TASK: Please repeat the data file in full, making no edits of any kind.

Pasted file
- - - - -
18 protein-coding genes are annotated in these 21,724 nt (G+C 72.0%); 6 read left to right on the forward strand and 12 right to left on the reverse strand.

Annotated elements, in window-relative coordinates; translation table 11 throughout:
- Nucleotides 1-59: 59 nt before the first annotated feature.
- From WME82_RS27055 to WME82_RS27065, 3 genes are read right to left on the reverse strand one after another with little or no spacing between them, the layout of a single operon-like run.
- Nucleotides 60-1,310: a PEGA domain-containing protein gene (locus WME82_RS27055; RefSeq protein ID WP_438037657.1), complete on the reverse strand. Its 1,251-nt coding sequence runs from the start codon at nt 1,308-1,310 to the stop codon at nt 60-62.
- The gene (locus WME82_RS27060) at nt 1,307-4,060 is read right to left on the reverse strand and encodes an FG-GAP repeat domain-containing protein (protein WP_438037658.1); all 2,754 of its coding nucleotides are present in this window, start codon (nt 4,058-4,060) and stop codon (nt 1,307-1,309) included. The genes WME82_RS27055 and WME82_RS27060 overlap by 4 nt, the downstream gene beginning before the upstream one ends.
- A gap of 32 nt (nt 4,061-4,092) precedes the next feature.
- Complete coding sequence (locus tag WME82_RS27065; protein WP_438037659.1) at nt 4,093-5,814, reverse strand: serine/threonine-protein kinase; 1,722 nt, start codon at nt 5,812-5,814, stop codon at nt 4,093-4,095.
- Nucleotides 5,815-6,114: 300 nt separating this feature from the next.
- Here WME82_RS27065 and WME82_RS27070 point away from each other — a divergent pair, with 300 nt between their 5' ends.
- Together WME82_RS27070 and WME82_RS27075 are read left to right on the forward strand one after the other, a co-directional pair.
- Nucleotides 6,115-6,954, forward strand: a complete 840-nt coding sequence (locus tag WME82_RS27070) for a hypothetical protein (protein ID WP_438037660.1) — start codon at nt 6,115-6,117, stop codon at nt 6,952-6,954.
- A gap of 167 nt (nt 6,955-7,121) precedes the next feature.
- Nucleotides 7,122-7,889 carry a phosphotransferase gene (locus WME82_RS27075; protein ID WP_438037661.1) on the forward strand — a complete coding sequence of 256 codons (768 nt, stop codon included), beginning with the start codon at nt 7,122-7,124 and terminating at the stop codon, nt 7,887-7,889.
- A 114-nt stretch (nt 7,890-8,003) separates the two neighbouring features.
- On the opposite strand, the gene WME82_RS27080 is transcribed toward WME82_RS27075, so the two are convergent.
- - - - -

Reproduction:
18 protein-coding genes are annotated in these 21,724 nt (G+C 72.0%); 6 read left to right on the forward strand and 12 right to left on the reverse strand.

Annotated elements, in window-relative coordinates; translation table 11 throughout:
- Nucleotides 1-59: 59 nt before the first annotated feature.
- From WME82_RS27055 to WME82_RS27065, 3 genes are read right to left on the reverse strand one after another with little or no spacing between them, the layout of a single operon-like run.
- Nucleotides 60-1,310: a PEGA domain-containing protein gene (locus WME82_RS27055; RefSeq protein ID WP_438037657.1), complete on the reverse strand. Its 1,251-nt coding sequence runs from the start codon at nt 1,308-1,310 to the stop codon at nt 60-62.
- The gene (locus WME82_RS27060) at nt 1,307-4,060 is read right to left on the reverse strand and encodes an FG-GAP repeat domain-containing protein (protein WP_438037658.1); all 2,754 of its coding nucleotides are present in this window, start codon (nt 4,058-4,060) and stop codon (nt 1,307-1,309) included. The genes WME82_RS27055 and WME82_RS27060 overlap by 4 nt, the downstream gene beginning before the upstream one ends.
- A gap of 32 nt (nt 4,061-4,092) precedes the next feature.
- Complete coding sequence (locus tag WME82_RS27065; protein WP_438037659.1) at nt 4,093-5,814, reverse strand: serine/threonine-protein kinase; 1,722 nt, start codon at nt 5,812-5,814, stop codon at nt 4,093-4,095.
- Nucleotides 5,815-6,114: 300 nt separating this feature from the next.
- Here WME82_RS27065 and WME82_RS27070 point away from each other — a divergent pair, with 300 nt between their 5' ends.
- Together WME82_RS27070 and WME82_RS27075 are read left to right on the forward strand one after the other, a co-directional pair.
- Nucleotides 6,115-6,954, forward strand: a complete 840-nt coding sequence (locus tag WME82_RS27070) for a hypothetical protein (protein ID WP_438037660.1) — start codon at nt 6,115-6,117, stop codon at nt 6,952-6,954.
- A gap of 167 nt (nt 6,955-7,121) precedes the next feature.
- Nucleotides 7,122-7,889 carry a phosphotransferase gene (locus WME82_RS27075; protein ID WP_438037661.1) on the forward strand — a complete coding sequence of 256 codons (768 nt, stop codon included), beginning with the start codon at nt 7,122-7,124 and terminating at the stop codon, nt 7,887-7,889.
- A 114-nt stretch (nt 7,890-8,003) separates the two neighbouring features.
- On the opposite strand, the gene WME82_RS27080 is transcribed toward WME82_RS27075, so the two are convergent.